I have been reading and re-reading HPL for more than thirty years now, and it becomes more and more apparent that his “cosmic horror” production, for our “modern” sensibilities (shaped by Stephen King’s “fast-food” style) is cumbersome, convoluted, as fast paced as when we are running in a nightmare (quite “telefonata”, we would say in Italian): twists in the plot are suggested scores of pages earlier.. (this applies less to his production in Dunsanian fantasy).
This is to say that through all this time, the aforesaid characteristics notwithstanding, I have been more and more deeply mesmerized by his lucid delirium, by the obsessive power of his visions (I should really get to read his collected letters, too).
So these short notes of mine must be seen as a sign of affection. From the sublime to the ridicule there is but one step, someone said; and I must say that thrice in this novella does HPL tread that step.
Masses of shoggoth cells becoming biological organs “through hypnosis”? giant, so far unknown pterodactyls hoisting the great building stones on the mountaintops (did men use eagles and condors to build Machu Picchu? Weren’t pterodactyls not even able to rise into flight, just to fall and glide?)? A race, half-fungoid and half-crustacean (how do these halves match?), which is probably at the origin of the legends about the horrible Mi-Go, or abominable Snowman (which half in particular??).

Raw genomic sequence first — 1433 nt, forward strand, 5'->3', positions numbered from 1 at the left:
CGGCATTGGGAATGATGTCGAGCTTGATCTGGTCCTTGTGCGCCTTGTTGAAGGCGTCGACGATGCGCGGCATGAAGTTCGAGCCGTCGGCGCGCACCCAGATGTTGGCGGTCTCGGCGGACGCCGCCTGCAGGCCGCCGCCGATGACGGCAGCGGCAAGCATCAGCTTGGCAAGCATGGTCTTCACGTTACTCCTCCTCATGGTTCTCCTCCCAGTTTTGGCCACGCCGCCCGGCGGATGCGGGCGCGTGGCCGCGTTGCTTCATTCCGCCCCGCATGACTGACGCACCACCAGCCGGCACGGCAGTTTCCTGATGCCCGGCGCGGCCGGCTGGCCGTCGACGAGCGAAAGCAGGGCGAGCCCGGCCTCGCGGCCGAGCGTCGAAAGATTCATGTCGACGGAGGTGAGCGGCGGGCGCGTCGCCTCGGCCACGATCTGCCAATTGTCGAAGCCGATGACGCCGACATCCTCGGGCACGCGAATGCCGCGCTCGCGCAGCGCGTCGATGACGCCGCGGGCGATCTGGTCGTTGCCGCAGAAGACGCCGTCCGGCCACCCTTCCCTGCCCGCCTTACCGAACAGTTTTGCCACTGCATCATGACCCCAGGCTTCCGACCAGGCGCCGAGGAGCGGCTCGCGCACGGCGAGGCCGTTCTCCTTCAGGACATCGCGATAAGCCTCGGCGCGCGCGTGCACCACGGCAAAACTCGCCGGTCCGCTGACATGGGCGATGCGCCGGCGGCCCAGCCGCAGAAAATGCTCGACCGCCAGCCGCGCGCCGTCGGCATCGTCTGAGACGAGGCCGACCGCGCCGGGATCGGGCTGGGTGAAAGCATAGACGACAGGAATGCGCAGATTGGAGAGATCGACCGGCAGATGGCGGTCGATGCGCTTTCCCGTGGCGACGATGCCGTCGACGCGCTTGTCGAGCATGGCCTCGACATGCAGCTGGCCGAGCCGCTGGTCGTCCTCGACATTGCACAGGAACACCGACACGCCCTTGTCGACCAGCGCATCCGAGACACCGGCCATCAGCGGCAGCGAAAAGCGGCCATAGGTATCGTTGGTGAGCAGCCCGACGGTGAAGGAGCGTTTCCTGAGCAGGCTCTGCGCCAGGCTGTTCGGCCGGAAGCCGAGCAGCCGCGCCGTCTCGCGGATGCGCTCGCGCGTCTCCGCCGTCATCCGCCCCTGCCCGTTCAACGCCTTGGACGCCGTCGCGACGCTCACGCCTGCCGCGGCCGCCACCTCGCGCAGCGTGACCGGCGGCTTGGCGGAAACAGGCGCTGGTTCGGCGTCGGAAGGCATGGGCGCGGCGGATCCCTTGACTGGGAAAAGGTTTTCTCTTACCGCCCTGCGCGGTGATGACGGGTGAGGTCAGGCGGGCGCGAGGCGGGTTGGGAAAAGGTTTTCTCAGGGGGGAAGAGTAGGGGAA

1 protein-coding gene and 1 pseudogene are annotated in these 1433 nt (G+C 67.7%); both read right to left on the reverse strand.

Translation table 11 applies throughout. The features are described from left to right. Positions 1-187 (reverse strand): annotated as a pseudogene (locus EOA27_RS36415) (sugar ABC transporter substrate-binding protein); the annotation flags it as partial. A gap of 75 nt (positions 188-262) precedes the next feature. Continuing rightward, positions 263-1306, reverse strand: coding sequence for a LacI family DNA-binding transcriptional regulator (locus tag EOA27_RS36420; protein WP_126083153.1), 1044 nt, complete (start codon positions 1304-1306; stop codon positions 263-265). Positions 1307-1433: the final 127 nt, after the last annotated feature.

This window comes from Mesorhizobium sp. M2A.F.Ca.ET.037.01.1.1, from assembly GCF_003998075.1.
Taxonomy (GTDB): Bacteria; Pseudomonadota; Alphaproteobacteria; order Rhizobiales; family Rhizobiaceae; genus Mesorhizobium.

And let us not inquire in too much detail about the enormous exploration the main characters carry out in a few hours.
These are but tiny specks on the face of a far-reaching vision, immense in geographic landscapes, and connecting all the strains of HPL’s myths in a geological timeline. And what concepts! Mankind being just one of the random by-products of the Elder Ones manipulating living matter (here one reason of HPL’s bizarre charm is made clear: he was a materialist and atheist, though he was a conservative, reactionary man, bordering with racism.. an unusual combination!).
And at the same time, it is maybe the only occurrence in his tales where men sympathize with alien creatures: another race, but, like mankind, victims of Cthulhu’s spawn; so the visit to the Dead city swings betwitxt (as he would say) horror for the slayers of the fellow explorers, and admiration, nearly elation, for the Elder Ones’ architectonic and artistic feats; eventually not even the discovery of the missing companion’s dissected body rekindles any hatred, so enthralled are they in the multi-million-year-long epic history of the Elder Ones.. After all, did they behave any differently from men on an exploration party? They awoke after 40 million years to find themselves in a different world, ready to be dissected! The admiration for the Elders grows until it peaks in the cry: “They were men!” (in that they fought the shapeless, brute shoggoths).
And so, Lovecraft shows humanism.